Goldin’s work has helped make the world a better place

Goldin is clear-eyed about the progress women have made as well as the challenges ahead.  (REUTERS)
Goldin is clear-eyed about the progress women have made as well as the challenges ahead. (REUTERS)

Summary

  • The Nobel laureate saw employees as people first and that has made a positive difference

In a research paper that Claudia Goldin co-authored years ago, this year’s Nobel laureate in Economics documented how pay for women in major US symphony orchestras rose after so-called ‘blind’ auditions were introduced in the 1980s, where musicians seeking a job performed behind a screen. In a paper just this month, Goldin’s keen eye for revealing details prompted her to compare how many references there were in newspapers of the 1960s to equal rights legislation with a count of references to “hot coffee" and “ice cream cones."

Goldin’s new paper, titled ‘Why Women Won,’ documents how prohibitions against sex discrimination were sometimes fortuitously inserted into important civil rights legislation in the early 1960s to give African-Americans equal rights. And in a case of art predicting real-life events—and her writing is artistic and moving—she won the Nobel Prize in Economics days after that paper was published, only the third woman to do so.

Removing discrimination against women and minorities boosts economies, lends diversity to workplaces and corrects historical injustices. Often overlooked in our triumphalist narrative on digital inclusion is India’s low workforce participation rate for women and how this rules out an East Asian-style development trajectory.

Goldin’s genius has been to make us think harder about these issues. It is often difficult to isolate where workplace discrimination has been a dominant factor and where bad luck has been. Both dogged the career of Katalin Kariko, who won this year’s Nobel for medicine with Drew Weissman for research on messenger RNA that led to a successful vaccine against covid. For decades, Kariko moved from one academic job to another without getting tenure as a professor. Her husband calculated that her long workdays meant she was earning a dollar an hour. A New York Times profile of her in 2021 moved me to tears because her dedication is so admirable, but also because it went unrewarded for so long.

Goldin is clear-eyed about the progress women have made as well as the challenges ahead. In ‘Why Women Won,’ she writes, “Men and women still differ along a host of outcomes in the labour market, workplace, and home. But they differ far less in terms of the formal legal rights accorded them and in outcomes than before the 1960s." Her research shows that women in the US earn on average four-fifths of what similarly qualified men do in equivalent jobs.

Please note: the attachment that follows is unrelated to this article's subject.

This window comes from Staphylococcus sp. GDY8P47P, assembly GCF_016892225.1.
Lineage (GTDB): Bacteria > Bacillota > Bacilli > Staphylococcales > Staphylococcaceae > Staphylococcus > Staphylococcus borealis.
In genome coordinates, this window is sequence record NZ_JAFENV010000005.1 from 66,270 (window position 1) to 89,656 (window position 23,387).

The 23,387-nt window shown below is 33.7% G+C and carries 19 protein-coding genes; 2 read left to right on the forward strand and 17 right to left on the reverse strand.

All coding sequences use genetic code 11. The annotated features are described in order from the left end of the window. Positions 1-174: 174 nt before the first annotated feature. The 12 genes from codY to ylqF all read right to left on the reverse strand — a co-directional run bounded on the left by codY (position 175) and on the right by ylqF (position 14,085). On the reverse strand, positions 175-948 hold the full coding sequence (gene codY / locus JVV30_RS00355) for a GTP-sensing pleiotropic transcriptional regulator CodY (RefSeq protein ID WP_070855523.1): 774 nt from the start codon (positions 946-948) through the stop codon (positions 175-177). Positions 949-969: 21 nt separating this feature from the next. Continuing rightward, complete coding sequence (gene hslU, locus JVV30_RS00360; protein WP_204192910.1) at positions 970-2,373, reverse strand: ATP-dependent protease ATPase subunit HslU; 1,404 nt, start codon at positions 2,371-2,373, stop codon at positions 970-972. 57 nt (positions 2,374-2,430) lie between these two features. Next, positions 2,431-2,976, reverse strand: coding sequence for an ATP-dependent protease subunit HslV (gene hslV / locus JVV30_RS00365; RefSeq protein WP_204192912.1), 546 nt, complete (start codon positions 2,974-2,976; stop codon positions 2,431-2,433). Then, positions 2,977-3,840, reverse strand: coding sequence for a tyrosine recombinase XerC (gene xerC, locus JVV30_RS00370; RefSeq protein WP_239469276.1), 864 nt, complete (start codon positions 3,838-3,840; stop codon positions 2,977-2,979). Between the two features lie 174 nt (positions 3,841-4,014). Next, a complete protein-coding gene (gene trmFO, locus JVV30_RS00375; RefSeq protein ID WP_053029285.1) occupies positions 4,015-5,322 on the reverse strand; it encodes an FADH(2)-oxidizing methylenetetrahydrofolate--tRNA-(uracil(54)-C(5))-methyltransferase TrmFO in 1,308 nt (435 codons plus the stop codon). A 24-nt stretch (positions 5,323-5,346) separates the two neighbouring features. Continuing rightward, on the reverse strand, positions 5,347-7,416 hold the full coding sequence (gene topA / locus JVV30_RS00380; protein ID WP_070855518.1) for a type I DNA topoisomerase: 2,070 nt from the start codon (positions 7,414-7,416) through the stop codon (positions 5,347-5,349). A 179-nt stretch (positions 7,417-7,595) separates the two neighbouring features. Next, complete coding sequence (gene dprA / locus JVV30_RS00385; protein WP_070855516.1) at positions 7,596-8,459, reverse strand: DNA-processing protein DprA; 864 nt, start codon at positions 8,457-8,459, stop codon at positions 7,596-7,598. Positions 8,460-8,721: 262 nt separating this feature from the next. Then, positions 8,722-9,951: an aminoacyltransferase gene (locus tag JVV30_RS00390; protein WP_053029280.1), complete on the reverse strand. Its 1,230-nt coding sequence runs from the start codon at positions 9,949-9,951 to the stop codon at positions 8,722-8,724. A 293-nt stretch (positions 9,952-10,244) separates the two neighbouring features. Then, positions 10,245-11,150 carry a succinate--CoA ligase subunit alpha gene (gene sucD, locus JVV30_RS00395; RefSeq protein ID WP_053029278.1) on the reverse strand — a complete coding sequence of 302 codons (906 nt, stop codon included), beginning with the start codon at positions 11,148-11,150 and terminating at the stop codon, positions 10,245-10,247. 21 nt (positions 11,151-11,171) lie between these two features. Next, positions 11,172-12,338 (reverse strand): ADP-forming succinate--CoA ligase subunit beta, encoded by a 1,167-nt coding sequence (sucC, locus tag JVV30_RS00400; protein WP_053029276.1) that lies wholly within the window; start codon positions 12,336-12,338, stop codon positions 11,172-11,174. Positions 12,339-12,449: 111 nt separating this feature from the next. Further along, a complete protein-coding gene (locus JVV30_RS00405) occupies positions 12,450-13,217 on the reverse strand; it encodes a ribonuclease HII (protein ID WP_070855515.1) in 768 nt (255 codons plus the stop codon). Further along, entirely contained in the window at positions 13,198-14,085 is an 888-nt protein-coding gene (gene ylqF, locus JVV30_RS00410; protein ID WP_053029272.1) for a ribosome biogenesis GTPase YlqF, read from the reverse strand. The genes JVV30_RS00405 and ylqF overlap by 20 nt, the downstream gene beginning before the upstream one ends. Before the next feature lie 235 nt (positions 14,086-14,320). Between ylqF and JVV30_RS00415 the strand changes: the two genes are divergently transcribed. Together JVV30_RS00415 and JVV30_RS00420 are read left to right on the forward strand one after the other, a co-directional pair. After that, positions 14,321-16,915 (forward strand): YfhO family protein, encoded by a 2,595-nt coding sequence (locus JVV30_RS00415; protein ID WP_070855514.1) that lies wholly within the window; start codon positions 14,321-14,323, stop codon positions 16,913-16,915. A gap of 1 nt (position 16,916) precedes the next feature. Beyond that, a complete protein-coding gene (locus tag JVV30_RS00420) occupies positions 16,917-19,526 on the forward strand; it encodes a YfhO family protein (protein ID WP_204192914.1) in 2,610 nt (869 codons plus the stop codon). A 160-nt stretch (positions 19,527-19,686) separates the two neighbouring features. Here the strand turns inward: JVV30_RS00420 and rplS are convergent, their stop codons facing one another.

It is Goldin’s journey through history that reminds us how far the developed world has come. It was civil rights legislation of the 1960s that gave women’s rights a collateral boost. “The use of the phrase ‘sex discrimination’ (or ‘gender discrimination’) indicates an awareness that women’s rights in the workplace, credit markets, housing, the court system, and marriage were restricted, in a similar manner to the way those for Blacks were." But even after that milestone, Goldin points out a contradiction at the time by multiple liberal judges who ruled repeatedly that women should not serve on juries because they were the “centre of home and family life." Back then, companies expected pregnant women to resign their jobs.

In Career and Family: Women’s Century Long Journey to Equity, Goldin examines a current contradiction: Even though the proportion of 25-year-old women who are graduates is considerably higher than men in the US (45% versus 36%), a decade or so into their careers, men start to earn significantly more, especially in high-paying professions such as finance and law. She describes these as “greedy" workplaces that demand that employees who want to be promoted put in long hours and work weekends. Working women, faced with this “time bind" because of responsibilities at home, opt for smaller firms or roles so that they can respond should a day-care centre close early, for example. Along with discrimination, the unequal sharing of child-raising duties is still a primary cause for gender pay disparity. Her brilliant insight is twofold: Gender inequality begins at home because it is almost always the working mother who is ‘on call’ and employers need to rethink the burden they put on their employees’ quality of life. Younger employees value a better balance.

Reading Goldin’s work this week, I was uncomfortably reminded that in my pre-teen years, I did not think twice about calling my mother, who headed a mid-sized non-governmental organization, at work to demand she intervene in some childish fight with my eldest brother. My first boss in New York was a working mother who celebrated promotions and farewells with fancy lunches. Fifteen years later, I was picked for a job in London by a charismatic editor who happened to be the mother of three sons—as my mother was. I idolized both because of their feisty humour, but also their broad conception of work-life, which empathetically included the needs of a single man journeying back to India for more than a month every year to see his parents. Decades on, my eyes light up when I receive an email from them.

While seeking to draw more women into economics, Goldin discovered that women entering college were often turned off by the discipline because they saw it as more about numbers than people, while men often viewed it as a route to finance. It is because so many women managers, and indeed Goldin herself, see employees as people first that the work world is a much better place today.

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